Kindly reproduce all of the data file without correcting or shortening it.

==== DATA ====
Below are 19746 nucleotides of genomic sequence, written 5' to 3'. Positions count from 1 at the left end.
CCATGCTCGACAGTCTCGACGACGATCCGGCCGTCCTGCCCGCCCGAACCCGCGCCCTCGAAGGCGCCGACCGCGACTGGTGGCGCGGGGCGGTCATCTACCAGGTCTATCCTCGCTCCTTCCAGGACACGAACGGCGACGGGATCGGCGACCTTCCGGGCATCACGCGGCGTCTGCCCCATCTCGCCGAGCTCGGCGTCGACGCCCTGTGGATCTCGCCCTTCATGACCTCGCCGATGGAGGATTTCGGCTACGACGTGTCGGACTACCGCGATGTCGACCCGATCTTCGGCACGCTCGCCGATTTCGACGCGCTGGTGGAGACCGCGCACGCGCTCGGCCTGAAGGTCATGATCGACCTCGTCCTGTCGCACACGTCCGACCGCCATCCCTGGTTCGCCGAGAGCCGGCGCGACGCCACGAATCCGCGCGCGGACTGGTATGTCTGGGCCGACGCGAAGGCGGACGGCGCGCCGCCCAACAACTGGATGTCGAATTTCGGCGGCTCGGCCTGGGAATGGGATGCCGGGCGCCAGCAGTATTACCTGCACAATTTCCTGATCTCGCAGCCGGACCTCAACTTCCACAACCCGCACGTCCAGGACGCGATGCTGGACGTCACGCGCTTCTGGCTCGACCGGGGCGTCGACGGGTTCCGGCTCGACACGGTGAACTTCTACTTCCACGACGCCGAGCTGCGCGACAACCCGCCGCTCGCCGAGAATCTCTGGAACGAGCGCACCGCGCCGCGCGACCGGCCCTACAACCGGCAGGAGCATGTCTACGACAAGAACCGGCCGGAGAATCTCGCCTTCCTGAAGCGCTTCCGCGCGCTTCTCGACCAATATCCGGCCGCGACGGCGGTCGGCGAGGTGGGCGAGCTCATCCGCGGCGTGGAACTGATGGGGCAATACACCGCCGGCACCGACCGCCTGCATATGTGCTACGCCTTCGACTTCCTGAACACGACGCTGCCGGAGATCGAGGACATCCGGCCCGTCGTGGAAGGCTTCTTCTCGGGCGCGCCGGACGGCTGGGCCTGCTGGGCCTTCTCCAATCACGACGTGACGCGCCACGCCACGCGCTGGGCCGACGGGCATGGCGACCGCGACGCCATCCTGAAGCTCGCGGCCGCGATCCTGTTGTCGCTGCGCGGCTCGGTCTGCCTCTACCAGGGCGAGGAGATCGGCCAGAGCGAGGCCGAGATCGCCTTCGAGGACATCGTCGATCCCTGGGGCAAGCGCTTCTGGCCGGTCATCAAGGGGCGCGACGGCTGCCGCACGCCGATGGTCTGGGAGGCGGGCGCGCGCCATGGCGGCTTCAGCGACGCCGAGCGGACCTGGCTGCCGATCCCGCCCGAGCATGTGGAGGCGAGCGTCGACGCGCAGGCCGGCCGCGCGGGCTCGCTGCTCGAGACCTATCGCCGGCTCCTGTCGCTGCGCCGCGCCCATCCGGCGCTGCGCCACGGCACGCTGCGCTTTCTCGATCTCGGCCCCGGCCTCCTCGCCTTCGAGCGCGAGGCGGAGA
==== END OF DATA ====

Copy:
Below are 19746 nucleotides of genomic sequence, written 5' to 3'. Positions count from 1 at the left end.
CCATGCTCGACAGTCTCGACGACGATCCGGCCGTCCTGCCCGCCCGAACCCGCGCCCTCGAAGGCGCCGACCGCGACTGGTGGCGCGGGGCGGTCATCTACCAGGTCTATCCTCGCTCCTTCCAGGACACGAACGGCGACGGGATCGGCGACCTTCCGGGCATCACGCGGCGTCTGCCCCATCTCGCCGAGCTCGGCGTCGACGCCCTGTGGATCTCGCCCTTCATGACCTCGCCGATGGAGGATTTCGGCTACGACGTGTCGGACTACCGCGATGTCGACCCGATCTTCGGCACGCTCGCCGATTTCGACGCGCTGGTGGAGACCGCGCACGCGCTCGGCCTGAAGGTCATGATCGACCTCGTCCTGTCGCACACGTCCGACCGCCATCCCTGGTTCGCCGAGAGCCGGCGCGACGCCACGAATCCGCGCGCGGACTGGTATGTCTGGGCCGACGCGAAGGCGGACGGCGCGCCGCCCAACAACTGGATGTCGAATTTCGGCGGCTCGGCCTGGGAATGGGATGCCGGGCGCCAGCAGTATTACCTGCACAATTTCCTGATCTCGCAGCCGGACCTCAACTTCCACAACCCGCACGTCCAGGACGCGATGCTGGACGTCACGCGCTTCTGGCTCGACCGGGGCGTCGACGGGTTCCGGCTCGACACGGTGAACTTCTACTTCCACGACGCCGAGCTGCGCGACAACCCGCCGCTCGCCGAGAATCTCTGGAACGAGCGCACCGCGCCGCGCGACCGGCCCTACAACCGGCAGGAGCATGTCTACGACAAGAACCGGCCGGAGAATCTCGCCTTCCTGAAGCGCTTCCGCGCGCTTCTCGACCAATATCCGGCCGCGACGGCGGTCGGCGAGGTGGGCGAGCTCATCCGCGGCGTGGAACTGATGGGGCAATACACCGCCGGCACCGACCGCCTGCATATGTGCTACGCCTTCGACTTCCTGAACACGACGCTGCCGGAGATCGAGGACATCCGGCCCGTCGTGGAAGGCTTCTTCTCGGGCGCGCCGGACGGCTGGGCCTGCTGGGCCTTCTCCAATCACGACGTGACGCGCCACGCCACGCGCTGGGCCGACGGGCATGGCGACCGCGACGCCATCCTGAAGCTCGCGGCCGCGATCCTGTTGTCGCTGCGCGGCTCGGTCTGCCTCTACCAGGGCGAGGAGATCGGCCAGAGCGAGGCCGAGATCGCCTTCGAGGACATCGTCGATCCCTGGGGCAAGCGCTTCTGGCCGGTCATCAAGGGGCGCGACGGCTGCCGCACGCCGATGGTCTGGGAGGCGGGCGCGCGCCATGGCGGCTTCAGCGACGCCGAGCGGACCTGGCTGCCGATCCCGCCCGAGCATGTGGAGGCGAGCGTCGACGCGCAGGCCGGCCGCGCGGGCTCGCTGCTCGAGACCTATCGCCGGCTCCTGTCGCTGCGCCGCGCCCATCCGGCGCTGCGCCACGGCACGCTGCGCTTTCTCGATCTCGGCCCCGGCCTCCTCGCCTTCGAGCGCGAGGCGGAGA